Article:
I don’t want to become a butcher but I do want to know the provenance of the meat I use to cook with, exactly where on the animal it comes from and the best way to handle it with respect for the animal. I won’t be buying a side of beef anytime soon (have you any idea how much a side costs?), nor, having seen the amount of work & skill that goes into it, would I be butchering one anytime soon, even if I did buy one.
So, Saturday afternoon…
Dressed in a fetching apron, an equally fetching (and surprisingly light) set of chain-mail & with my left hand (the “gripping” hand maybe, for those fans of Larry Niven’s Moties) also clad in a protective metal glove, I was ready for action.
I had more than three hours ahead of me, training (and sweating) with the hugely skilled, patient & helpful Adrian, master butcher at Franklins Farm, who was there to make sure I didn’t damage myself, the two other neophytes also being shown a few knife skills or, most importantly, the meat that we were to work on.
In that he mainly succeeded; and I even managed to make a reasonable fist of boning out, butchering & presenting some lamb during the first couple of hours.
What you don’t see in these pictures is the amount of sweat that I lost, the sheer jaw-dropping amazement that anyone could, almost sight unseen, work out where these bones went and thus where to stick and (more importantly) where not to stick the knife and the effortless skill shown by Adrian when removing meat from bone — he doesn’t cut, he glides behind the meat, along the bone, pushes it aside, so that the meat almost just drops away.
I’m not quite there yet. But keeping the knife point (for it’s really only the point that you need to use when boning) sharp, sharp, SHARP is key. Adrian would sharpen it after almost every occasion he cut, a couple of quick, almost casual swipes at the steel sufficing. He doesn’t push his knife into the meat, a gentle caress and it falls apart, skin (and bone) being no barrier. I soon found that a knife anything less than scalpel-sharp meant a world of pain & frustration when trying to use it to cut.
Next was a leg of pork. I’ve no photos of this work, being both hugely busy & hugely involved in watching what he did, where he cut, how he cut and being slightly more confident now, I wielded the saw, the knives with no little aplomb and eventually produced a piece of boned leg (trotter less of course), bare of skin, that, even though I say so myself, was actually not bad at all.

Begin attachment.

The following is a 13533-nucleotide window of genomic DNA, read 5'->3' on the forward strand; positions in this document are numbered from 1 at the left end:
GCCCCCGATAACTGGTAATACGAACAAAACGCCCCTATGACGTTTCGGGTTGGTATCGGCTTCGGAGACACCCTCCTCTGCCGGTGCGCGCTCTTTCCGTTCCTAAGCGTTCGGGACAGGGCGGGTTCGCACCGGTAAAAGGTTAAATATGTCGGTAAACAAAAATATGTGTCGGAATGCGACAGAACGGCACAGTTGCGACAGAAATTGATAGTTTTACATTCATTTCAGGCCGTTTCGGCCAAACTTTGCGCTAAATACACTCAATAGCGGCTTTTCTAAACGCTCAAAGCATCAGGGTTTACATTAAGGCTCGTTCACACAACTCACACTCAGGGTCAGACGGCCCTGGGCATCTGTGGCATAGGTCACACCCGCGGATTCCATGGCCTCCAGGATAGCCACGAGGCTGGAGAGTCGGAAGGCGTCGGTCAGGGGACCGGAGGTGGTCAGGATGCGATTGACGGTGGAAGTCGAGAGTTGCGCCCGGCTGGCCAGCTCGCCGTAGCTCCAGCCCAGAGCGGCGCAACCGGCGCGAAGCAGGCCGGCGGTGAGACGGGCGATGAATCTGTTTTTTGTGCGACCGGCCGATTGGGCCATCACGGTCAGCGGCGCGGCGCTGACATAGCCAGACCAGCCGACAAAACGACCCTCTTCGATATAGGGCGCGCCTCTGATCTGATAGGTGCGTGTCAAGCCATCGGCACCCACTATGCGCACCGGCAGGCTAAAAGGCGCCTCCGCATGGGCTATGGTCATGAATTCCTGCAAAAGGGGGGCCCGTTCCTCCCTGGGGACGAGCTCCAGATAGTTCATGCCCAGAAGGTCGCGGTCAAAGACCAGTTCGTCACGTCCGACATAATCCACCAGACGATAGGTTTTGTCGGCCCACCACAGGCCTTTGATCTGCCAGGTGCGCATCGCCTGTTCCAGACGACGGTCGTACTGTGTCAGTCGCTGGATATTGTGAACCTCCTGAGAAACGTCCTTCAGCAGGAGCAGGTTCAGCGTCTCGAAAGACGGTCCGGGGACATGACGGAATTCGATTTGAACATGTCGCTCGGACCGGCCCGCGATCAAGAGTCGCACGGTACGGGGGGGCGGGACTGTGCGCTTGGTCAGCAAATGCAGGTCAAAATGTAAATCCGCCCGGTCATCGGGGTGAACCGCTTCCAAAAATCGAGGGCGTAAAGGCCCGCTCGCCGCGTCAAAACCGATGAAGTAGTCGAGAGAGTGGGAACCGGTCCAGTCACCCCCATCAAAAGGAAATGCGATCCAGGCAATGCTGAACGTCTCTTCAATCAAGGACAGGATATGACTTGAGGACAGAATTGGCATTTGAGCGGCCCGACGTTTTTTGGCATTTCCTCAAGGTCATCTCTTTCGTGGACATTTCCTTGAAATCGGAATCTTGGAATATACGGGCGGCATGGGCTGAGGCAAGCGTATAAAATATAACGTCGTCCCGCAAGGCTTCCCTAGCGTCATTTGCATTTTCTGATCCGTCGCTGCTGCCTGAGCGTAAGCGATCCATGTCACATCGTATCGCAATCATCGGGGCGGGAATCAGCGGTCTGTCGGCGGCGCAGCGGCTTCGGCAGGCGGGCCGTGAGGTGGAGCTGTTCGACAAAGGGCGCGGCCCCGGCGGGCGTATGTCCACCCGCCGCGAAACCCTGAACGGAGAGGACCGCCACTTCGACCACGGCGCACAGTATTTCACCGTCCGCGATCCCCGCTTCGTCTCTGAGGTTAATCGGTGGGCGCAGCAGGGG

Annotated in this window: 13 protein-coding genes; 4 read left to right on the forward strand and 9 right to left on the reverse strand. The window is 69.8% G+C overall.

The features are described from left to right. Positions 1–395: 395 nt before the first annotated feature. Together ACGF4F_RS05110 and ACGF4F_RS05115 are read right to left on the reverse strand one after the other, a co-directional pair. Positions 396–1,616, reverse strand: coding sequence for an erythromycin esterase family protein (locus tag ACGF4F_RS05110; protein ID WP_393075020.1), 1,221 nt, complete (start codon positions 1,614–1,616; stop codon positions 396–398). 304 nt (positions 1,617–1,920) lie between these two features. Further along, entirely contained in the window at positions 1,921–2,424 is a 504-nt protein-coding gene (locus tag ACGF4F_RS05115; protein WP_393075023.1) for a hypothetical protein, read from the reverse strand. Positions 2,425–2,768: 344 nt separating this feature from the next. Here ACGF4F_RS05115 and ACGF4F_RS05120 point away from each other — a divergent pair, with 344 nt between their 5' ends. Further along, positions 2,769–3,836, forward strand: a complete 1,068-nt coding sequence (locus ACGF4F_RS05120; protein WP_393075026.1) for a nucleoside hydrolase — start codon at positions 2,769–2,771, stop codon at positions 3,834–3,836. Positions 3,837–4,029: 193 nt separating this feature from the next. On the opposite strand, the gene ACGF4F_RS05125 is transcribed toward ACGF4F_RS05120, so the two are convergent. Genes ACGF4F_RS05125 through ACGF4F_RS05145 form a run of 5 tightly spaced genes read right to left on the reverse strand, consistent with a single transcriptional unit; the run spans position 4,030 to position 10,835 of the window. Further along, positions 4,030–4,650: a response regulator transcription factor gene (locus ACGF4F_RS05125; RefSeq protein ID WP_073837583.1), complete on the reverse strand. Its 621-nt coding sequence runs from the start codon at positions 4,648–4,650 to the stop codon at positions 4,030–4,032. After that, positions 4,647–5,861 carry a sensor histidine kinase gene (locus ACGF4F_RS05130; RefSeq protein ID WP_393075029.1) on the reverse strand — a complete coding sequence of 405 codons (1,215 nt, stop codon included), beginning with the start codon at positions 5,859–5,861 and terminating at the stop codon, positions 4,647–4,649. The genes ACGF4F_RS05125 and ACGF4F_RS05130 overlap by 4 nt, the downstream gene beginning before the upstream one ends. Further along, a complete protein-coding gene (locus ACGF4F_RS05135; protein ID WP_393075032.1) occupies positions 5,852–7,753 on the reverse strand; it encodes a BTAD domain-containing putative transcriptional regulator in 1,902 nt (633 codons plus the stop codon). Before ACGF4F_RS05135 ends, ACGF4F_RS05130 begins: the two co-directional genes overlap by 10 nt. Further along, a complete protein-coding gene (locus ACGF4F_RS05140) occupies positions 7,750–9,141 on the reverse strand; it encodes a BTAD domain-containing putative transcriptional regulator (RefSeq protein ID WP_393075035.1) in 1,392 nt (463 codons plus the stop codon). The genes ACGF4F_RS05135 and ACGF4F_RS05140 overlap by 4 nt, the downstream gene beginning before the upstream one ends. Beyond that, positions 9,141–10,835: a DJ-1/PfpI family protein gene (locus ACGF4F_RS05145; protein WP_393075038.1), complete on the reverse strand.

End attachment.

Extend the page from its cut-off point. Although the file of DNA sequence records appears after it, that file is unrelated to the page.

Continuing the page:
It actually turned into more than four hours of learning as we talked about beef and game and his 39 years in the profession. The cold-store, as well as being a great place to duck into to cool my raging brow when the heat at the cutting block got too much, also had some amazing sides and 35-day old hung joints of beef to gaze at, in mouth watering desire.
So, what did I learn? A huge amount about how meat hangs onto bones and where to cut most effectively and efficiently. A small number of little tips ‘n tricks that help speed up the butchering process and that I can use in the kitchen. Where some of the cuts of meat I buy actually come from on the beasts and what they look like before they’re laid out, wrapped and set on the counter to buy. The requirement to keep the knife sharp. And a huge respect for the art of butchery.
Oh, and most importantly, I can confidently & without fail, tie the essential butcher’s knot, without which, no joint of meat is finished.
I loved it; I hope to be going back again soon to do some work with beef which, I’m promised, will really make me sweat. I can’t recommend this course enough — if you get a chance to attend one, grab it. It’s fun, it’s exciting, it’s interesting. And you walk away with lots of great meat that you butchered yourself. What’s not to like?